The president kept assuring Prime Minister Netanyahu “we have your back.” Yet, U.S. officials led by VP Biden met secretly with Iranians for almost a year. The Geneva P5+1 agreement actually legitimizes Iranian nuclear power within 12 months. An ignominious arrangement, it blindly ignores Iran’s determination to control significant activity in the Middle East and the destruction of Israel.
Unbelievably, Jewish fate lay  in the hands of governments who put their trust in a brutal, Islamist regime. Mr. Obama’s delusional belief that the state of Israel will be safer is offensive. Ben Hecht would’ve called him an enemy “dressed in Democracy”s clothing.”
CLAIRE WINDSOR
Silver Spring

Factual event needed
As have others, I’ve been disturbed by the controversial dramatization of the alleged events at Tantura in the play The Admission, produced by Theater J and to be shown at the Washington DC Jewish Community Center (“Controversy at Theater J,” WJW, Nov. 21). If, as the author, producer and the Federation claim, the intent is to foster a discussion, then shouldn’t we start with a factual event, which no one disputes, or better yet with a play describing real atrocities before, during and after Israel’s birth?
This play, like other historical fragments, some true, some not, is a launching point for critics to further their view that just as Jews were the victimizers in 1948 of innocent Palestinians, so, too, today Jews are oppressing innocent Palestinians. For the critics there is a continuum of the alleged bad deeds of Jews in 1948 to the so-called occupation in 1967 to settlers building homes on disputed land. The critics ignore the continuum of Palestinian hatred, incitement and terrorism from 1948 onward.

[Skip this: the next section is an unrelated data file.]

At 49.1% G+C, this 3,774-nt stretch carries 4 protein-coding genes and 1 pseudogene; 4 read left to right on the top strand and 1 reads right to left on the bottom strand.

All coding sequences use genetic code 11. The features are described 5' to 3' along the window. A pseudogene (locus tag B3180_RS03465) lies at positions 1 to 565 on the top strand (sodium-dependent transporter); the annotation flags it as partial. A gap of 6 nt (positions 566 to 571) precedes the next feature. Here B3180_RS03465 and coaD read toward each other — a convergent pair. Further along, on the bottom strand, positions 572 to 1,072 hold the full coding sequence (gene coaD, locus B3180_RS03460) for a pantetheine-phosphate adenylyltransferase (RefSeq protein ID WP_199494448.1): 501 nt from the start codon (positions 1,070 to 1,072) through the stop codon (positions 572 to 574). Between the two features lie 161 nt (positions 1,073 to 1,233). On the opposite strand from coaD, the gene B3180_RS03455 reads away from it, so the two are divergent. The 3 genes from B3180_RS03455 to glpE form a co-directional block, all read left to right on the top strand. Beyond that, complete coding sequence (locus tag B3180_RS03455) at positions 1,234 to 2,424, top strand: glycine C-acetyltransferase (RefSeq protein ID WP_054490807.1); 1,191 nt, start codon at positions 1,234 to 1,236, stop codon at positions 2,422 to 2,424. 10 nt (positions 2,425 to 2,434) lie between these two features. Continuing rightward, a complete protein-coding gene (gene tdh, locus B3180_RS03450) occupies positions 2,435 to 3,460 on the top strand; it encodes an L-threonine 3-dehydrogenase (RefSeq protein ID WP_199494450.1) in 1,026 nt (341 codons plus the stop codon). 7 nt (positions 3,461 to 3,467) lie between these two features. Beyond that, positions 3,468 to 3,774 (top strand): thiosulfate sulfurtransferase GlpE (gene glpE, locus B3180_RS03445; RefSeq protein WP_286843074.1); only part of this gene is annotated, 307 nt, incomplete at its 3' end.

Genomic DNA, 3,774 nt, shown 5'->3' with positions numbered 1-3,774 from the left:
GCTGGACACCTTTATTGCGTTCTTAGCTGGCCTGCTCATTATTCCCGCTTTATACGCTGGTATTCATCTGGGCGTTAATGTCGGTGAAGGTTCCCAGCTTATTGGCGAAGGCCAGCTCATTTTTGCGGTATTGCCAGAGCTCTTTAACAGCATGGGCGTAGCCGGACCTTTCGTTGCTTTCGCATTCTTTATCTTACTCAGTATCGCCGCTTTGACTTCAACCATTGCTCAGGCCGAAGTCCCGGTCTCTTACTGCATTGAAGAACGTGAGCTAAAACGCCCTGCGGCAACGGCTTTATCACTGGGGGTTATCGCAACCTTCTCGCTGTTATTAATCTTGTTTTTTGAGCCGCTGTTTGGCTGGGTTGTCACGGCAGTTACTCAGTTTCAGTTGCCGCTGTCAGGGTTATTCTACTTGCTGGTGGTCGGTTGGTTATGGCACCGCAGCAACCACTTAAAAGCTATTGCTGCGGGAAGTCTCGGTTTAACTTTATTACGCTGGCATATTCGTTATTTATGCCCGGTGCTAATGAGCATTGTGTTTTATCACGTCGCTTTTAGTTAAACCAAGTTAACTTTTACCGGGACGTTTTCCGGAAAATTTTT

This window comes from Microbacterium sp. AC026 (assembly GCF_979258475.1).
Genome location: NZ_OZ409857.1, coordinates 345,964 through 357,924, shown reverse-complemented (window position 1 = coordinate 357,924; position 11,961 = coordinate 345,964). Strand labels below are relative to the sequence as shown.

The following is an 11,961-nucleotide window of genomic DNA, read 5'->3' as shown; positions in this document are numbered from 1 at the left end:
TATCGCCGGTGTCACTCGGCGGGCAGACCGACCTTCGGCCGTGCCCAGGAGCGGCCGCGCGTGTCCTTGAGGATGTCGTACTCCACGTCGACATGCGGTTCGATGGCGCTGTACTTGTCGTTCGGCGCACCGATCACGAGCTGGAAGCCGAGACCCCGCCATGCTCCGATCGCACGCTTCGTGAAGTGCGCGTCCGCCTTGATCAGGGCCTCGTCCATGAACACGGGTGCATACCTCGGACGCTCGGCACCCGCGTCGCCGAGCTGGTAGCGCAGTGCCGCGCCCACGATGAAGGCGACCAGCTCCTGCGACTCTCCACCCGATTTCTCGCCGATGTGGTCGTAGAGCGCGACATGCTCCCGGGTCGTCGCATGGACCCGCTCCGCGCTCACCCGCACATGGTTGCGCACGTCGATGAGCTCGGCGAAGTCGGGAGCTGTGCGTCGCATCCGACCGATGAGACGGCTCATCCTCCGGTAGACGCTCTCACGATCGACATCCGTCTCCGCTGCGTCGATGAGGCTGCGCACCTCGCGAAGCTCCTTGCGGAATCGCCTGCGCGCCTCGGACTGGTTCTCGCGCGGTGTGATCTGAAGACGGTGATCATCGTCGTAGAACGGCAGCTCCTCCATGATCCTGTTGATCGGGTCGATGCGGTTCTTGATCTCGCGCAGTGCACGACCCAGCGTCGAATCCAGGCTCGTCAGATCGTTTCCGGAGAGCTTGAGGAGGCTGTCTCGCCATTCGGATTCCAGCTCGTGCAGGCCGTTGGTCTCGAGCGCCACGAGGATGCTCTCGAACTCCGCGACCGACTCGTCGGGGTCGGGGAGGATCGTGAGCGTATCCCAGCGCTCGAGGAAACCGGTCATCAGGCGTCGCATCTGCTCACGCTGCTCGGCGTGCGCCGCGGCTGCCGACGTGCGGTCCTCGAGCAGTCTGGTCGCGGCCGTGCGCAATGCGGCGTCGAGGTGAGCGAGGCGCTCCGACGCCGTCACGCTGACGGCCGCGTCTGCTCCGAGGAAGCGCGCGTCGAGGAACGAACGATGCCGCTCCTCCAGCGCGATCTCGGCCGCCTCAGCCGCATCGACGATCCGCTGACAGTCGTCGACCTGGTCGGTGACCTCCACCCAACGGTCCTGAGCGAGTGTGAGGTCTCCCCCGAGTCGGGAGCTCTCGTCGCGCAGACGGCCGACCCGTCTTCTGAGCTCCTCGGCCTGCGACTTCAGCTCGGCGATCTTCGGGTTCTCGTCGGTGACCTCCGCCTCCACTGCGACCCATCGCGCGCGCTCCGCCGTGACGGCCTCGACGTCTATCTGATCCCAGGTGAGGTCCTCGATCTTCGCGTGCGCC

The plays, lectures, writings and NGOs sponsored by J Street, the New Israel Fund and APN try to seek out the bad Israeli, real or imagined. They are blind to bad Palestinians. Terrorist organizations don’t exist. Terrorism spurred on by the incitement taught in schools, mosques and the Arab media don’t exist. Netanyahu is an extremists, while Abbas and Iran’s Rouhani are moderates.
If the Jewish Federation, the DCJCC or others really wanted to foster a valuable discussion, they would schedule debates on what support for Israel means, the role American Jews should play in the conflict, can Abbas deliver peace or merely a piece of paper and do Palestinians accept the legitimacy of Israel and Jewish rights or do they merely accept that Israel exists, but would actively support the destruction of Israel? Those are legitimate discussions. This play is not.
MELVIN FARBER
Silver Spring


Promoting appeasement
Obama and Kerry continue to promote an agenda of U.S. appeasement. Kerry has played a leading role in formulating and implementing an agreement with Iran to temporarily put a limit on Iran’s uranium enrichment program for six months. Iran can continue enriching uranium to 5 percent. In return Iran gets access to $7 billion in frozen funds, and more importantly, is able to get partial relief from the crippling burden of the economic sanctions.
Although inspectors will be monitoring the temporary agreement, Iran will probably continue a higher grade uranium enrichment program in secret facilities. As the end of the agreement approaches, it can stall and hinder negotiations and ask for the continuation of six-month temporary agreements until it has the nuclear weapons. Iran cannot be trusted.
While Kerry is appeasing the Iranians, Obama is busy appeasing China’s power play in the East China Sea. China has declared an air defense zone and wants aircraft to notify China if they enter that air space. Japan has refused to comply with the demand, but the Obama administration has asked U.S. commercial airlines to make the notifications.
The Obama administration continues to weaken our stature in the world through unbridled appeasement.
DONALD A. MOSKOWITZ
Londonderry, N.H.